Saturday, January 07, 2012


In thinking about the design for Bianka's solar bimini I had a eureka moment when it came to mounting the rear bimini solar panels. That was to use 1/4 inch aluminum bars to support the panels and clamps around the tubular frames to secure them to the frame tubing.
It was a simple and elegant solution and one that I also eventually incorporated to the existing 12 volt solar panels already installed on the dodger. These were attached to angle brackets as show below:
But, the aluminum strap method I came up with to install the 48 volt Kanaka Solar panels for the solar bimini is much better way to secure the panels as well as being easier to install from my experience.

The above photo shows the two mounting techniques I used. The aluminium bar and strap method on the left for the Kanka 48 volt panels on the solar bimini and the former jaw hinge and angle bracket method on the right.

The above photo shows the clamps I used to secure the rear aluminum bars to the one inch rear frame. The lengths are different because I did not have enough clamps and ran out to Home Depot to get an additional clamp. They will later be trimmed with a Dremel Tool.

The above shows a hole I just drilled to mount the Kanaka solar panels frame to the aluminum bar. Note the clamp to hold the aluminium bar and panel frame together. Also note the block of wood to intercept the drill bit as it breaks through. You really do not want to take a chance that you will drill through the solar panel. It will ruin your day and the solar panel.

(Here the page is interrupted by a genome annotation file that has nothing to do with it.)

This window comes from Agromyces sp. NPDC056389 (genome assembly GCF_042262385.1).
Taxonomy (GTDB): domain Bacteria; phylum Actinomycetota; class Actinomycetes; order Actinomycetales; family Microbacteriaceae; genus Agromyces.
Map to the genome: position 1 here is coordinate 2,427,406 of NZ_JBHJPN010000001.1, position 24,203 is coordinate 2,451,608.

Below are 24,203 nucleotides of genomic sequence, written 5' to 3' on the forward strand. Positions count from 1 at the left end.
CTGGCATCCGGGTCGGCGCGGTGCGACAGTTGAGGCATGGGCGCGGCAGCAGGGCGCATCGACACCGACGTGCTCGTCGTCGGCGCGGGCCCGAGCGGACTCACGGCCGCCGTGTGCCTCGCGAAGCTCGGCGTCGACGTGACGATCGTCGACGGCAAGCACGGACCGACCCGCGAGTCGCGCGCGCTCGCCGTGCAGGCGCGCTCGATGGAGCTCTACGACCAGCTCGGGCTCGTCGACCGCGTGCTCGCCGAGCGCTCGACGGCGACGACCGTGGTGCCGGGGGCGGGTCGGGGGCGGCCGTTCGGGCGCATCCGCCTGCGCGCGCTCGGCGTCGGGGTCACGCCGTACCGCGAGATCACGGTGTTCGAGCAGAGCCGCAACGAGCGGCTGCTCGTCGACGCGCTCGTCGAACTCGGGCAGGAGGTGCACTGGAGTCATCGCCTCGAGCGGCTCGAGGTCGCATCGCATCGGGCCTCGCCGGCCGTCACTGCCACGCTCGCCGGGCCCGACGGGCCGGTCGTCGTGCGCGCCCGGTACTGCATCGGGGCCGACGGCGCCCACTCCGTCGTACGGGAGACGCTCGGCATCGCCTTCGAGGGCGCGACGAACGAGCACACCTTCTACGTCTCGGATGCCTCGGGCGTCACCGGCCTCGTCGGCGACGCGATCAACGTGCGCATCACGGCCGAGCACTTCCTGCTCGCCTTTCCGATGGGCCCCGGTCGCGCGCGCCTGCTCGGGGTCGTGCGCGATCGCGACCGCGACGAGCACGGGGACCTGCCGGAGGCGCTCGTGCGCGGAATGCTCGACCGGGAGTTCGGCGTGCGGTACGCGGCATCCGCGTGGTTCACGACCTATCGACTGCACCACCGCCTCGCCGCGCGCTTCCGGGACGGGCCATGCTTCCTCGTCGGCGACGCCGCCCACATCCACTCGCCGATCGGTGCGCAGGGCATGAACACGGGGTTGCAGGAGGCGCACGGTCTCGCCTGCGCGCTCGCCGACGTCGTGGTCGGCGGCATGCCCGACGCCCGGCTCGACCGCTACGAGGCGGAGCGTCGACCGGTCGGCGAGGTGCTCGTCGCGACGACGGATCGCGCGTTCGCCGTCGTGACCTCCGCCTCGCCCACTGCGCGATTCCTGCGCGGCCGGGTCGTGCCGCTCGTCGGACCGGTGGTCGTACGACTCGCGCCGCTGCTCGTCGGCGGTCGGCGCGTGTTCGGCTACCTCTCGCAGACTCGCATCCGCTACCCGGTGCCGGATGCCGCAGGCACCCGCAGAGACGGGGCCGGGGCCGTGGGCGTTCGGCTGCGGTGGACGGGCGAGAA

The above photo shows the panels mounted to the bimini frame. The curve of the frames also allows for water to drain out to the side of the cockpit.

The photo above is from below in the cockpit showing the two of four aluminium bars holding up the panels to the frame.

Above is another view looking aft.

I like the aluminum bar design so much that I also modified the forward 12 volt solar panels to use this attachment method too. Attaching the solar bimini to the forward dodger using the bars has also added more rigidity to each frame. So far the combination has survived two brushes with category one hurricanes as well as protection from sun and rain for those in the cockpit in normal conditions. I will be adding some additional features to the bimini in the future. But, for now the solar bimini  project has been completed and is a complete success as far as I am concerned.


Yacht Crew said...

It's been really great going through your blog post, very well informed and described. Great to read and know more about such kind of stuff.

Origen said...

Does the shadowing of the boom lower the production of your panels? Or are yours the type that are less impacted by partial shading?

Capt. Mike said...


The Kanaka 48 volt rear panels are amorphous silicon thin film panels and are less affected by shadows of the boom. The forward 12 volt panels are more affected by shadows. I could position the boom away from the panels for additional power but, I've not really felt the need to do this. as the setup meets my power needs on board.

Annie Khan said...

Great content. I strongly believe content should be genuine...................... solar pv